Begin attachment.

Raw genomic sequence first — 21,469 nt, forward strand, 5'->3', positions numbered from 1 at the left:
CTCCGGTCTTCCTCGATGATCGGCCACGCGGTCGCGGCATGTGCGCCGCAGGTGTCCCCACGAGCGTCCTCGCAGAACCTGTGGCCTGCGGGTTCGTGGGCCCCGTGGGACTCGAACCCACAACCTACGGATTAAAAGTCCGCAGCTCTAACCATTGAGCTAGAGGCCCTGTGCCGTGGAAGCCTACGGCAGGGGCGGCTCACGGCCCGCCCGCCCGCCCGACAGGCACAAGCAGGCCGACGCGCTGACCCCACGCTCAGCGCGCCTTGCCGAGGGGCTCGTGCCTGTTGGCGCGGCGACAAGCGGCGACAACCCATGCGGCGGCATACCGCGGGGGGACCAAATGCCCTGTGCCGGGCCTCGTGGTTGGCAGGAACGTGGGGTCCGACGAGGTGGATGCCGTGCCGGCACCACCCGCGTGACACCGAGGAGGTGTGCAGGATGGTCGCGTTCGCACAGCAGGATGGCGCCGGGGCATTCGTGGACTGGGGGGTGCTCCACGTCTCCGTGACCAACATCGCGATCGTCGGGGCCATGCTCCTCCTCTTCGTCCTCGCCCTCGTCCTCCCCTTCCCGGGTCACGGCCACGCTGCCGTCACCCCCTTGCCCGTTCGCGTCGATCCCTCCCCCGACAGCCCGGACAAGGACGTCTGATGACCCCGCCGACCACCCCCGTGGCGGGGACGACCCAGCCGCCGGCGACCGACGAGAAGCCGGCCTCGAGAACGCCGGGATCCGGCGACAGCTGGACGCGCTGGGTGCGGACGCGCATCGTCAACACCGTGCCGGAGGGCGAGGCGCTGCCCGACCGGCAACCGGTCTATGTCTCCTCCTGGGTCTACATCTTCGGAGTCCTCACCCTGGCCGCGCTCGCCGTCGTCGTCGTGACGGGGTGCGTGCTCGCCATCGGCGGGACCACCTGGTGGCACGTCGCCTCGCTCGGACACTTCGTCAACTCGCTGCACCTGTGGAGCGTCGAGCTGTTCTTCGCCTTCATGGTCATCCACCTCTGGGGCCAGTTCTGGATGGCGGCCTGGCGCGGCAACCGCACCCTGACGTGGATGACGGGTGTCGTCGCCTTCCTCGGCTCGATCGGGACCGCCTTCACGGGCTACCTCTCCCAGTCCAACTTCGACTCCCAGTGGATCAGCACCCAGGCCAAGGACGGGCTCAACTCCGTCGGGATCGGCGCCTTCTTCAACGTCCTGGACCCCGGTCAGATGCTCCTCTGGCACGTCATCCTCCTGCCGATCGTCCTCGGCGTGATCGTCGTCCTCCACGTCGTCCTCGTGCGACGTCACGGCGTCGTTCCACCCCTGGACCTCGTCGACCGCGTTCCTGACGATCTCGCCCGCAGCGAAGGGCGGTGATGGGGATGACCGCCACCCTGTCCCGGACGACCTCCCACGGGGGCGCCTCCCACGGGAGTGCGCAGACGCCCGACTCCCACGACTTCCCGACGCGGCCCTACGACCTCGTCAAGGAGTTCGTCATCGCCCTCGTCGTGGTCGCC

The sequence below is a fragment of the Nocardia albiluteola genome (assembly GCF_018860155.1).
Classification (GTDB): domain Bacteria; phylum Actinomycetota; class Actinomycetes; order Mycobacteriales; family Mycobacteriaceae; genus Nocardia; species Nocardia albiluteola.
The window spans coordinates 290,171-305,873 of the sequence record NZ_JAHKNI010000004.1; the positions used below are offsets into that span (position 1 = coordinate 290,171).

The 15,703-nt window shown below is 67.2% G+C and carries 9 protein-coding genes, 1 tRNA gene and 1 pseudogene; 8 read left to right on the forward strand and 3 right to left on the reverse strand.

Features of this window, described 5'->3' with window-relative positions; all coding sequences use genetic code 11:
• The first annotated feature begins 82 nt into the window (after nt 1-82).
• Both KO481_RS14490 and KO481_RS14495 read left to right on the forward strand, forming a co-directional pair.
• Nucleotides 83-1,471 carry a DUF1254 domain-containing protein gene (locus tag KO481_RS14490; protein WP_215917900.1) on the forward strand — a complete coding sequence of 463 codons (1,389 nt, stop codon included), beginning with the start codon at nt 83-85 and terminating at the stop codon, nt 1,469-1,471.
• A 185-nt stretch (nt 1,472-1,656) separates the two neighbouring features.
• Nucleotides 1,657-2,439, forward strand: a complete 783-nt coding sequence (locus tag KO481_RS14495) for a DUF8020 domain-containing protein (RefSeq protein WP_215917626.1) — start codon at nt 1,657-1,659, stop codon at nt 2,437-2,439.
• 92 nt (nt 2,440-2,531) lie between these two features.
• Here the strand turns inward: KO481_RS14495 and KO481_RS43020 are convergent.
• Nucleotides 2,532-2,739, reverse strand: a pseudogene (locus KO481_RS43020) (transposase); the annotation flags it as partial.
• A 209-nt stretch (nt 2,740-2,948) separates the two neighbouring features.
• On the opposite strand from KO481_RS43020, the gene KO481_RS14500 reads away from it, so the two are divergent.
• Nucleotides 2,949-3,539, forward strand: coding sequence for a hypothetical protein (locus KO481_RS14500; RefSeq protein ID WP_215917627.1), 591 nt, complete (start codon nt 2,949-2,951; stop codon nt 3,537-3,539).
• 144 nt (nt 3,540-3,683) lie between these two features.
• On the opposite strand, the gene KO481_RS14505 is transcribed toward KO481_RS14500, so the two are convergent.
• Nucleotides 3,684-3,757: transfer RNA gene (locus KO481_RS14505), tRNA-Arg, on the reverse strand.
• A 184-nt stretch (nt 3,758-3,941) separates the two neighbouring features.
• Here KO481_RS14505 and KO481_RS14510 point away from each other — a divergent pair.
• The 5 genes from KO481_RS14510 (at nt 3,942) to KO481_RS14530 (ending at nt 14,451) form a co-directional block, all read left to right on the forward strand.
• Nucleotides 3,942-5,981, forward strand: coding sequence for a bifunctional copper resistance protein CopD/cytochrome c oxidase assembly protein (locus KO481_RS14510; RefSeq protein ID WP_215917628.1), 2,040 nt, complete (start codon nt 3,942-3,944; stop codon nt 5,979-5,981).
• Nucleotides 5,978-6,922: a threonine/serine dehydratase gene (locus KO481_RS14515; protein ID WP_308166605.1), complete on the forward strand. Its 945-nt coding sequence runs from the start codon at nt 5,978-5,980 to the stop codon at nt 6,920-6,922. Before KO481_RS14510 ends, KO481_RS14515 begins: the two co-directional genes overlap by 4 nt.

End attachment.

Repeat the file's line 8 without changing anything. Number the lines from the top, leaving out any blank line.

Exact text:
• The first annotated feature begins 82 nt into the window (after nt 1-82).